I like how you broke that down, and I’m looking forward to unpacking it. Let’s start with a little word, or sentence, association. If I said, “Rules and regulations require minimum personal commitment for followers. They set the bar low,” what would you say? I would say, “Standards and expectations open up a wealth of possibilities that allow followers to exceed their own personal expectations.” If I said, “Rules and regulations cause one to think about what they can get away with.” I would say, “Standards and expectations cause me to think about what’s possible.” What if I said, that “Rules and regulations cause me to think about what not to do.” I would say, “Standards and expectations cause me to think what to do and then how to do it.” Very good. You’re good at this. Finally, if I said, “Rules and regulations make me feel like you don’t trust me.” I’d say, “Standards and expectations are in place because I do trust you.” Fantastic! Thanks for playing along.
When I look at this, I thought the question really becomes, “As a leader, how do I set standards and communicate high expectations?” One thing I’ve learned as a leader and as a parent is that if you don’t have a high standard for your own performance, it’s going to be really difficult to expect a high standard of performance from others in your circle of influence, be it your family, your team, your staff, or your friends. It’s really gonna be hard to set a standard for them. John used this sports analogy to explain it: “Leadership is a visual sport. Understand that you need to be watching your people, and your people are going to be watching you.” I think that aligns with what we’re saying here. As a leader, you need to have your own philosophy on how you do things and how you are trying to exceed expectations. Your level of commitment to high standards on a day-to-day will determine how your team performs. They are going to follow you. Oftentimes, it’s not really what you’re telling them; it’s what you’re showing them. Rules are about telling, but standards are about showing. That might scare some of you. Sometimes it scares me, but you really need to be aware of this.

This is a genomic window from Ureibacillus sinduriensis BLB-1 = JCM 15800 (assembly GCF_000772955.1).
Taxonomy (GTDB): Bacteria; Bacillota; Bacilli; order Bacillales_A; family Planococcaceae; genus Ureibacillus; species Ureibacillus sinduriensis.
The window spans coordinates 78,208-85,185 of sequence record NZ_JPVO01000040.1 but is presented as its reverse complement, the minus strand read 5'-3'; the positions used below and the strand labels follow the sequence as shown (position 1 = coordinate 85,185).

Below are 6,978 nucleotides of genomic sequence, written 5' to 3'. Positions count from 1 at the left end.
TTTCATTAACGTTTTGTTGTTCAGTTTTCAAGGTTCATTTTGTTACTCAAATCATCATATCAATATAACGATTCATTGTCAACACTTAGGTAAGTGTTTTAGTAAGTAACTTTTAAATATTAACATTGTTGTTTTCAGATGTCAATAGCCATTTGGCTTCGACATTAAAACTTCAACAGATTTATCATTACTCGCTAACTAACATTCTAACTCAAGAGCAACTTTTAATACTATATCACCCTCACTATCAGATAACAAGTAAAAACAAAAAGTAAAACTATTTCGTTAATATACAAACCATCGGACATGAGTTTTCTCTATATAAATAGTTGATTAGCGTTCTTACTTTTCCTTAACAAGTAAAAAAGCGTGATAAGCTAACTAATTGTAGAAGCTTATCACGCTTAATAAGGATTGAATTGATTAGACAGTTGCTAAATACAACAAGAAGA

When I’m leading a team, there are some standards that I personally lean toward. One is a clear understanding of my roles and responsibilities. Another important standard to uphold is how your team communicates with each other. Don’t allow a disrespectful community. We have a standard for communication, especially with our clients. Other important standards are how we embrace accountability, how we measure success, and how we make sure we’re all aiming for the same thing, how we handle mistakes, and how we help each other. Those five are very important.
I’ll just add three more. Number one for me is a personal value. We do a value card exercise in our 5 Levels of Leadership training, and the first value I always choose is teamwork. I’ve got to have collaboration, I’ve got to have people working together as a team. The next standard or expectation that I want to mention is essential to teamwork: respect. You’ve got to have respect for one another. I want us to have different perspectives. I want us to challenge each other with new ideas. Number three is ownership. I want people on my team that want to take the ball. I don’t want to have to hand them the ball and then have to tell them what to do every step of the way. I’m a former offensive line, so I don’t move very fast. I need people that can move the ball faster than me. For me, these three, teamwork, respect, and ownership, come to mind when I think of personal standards.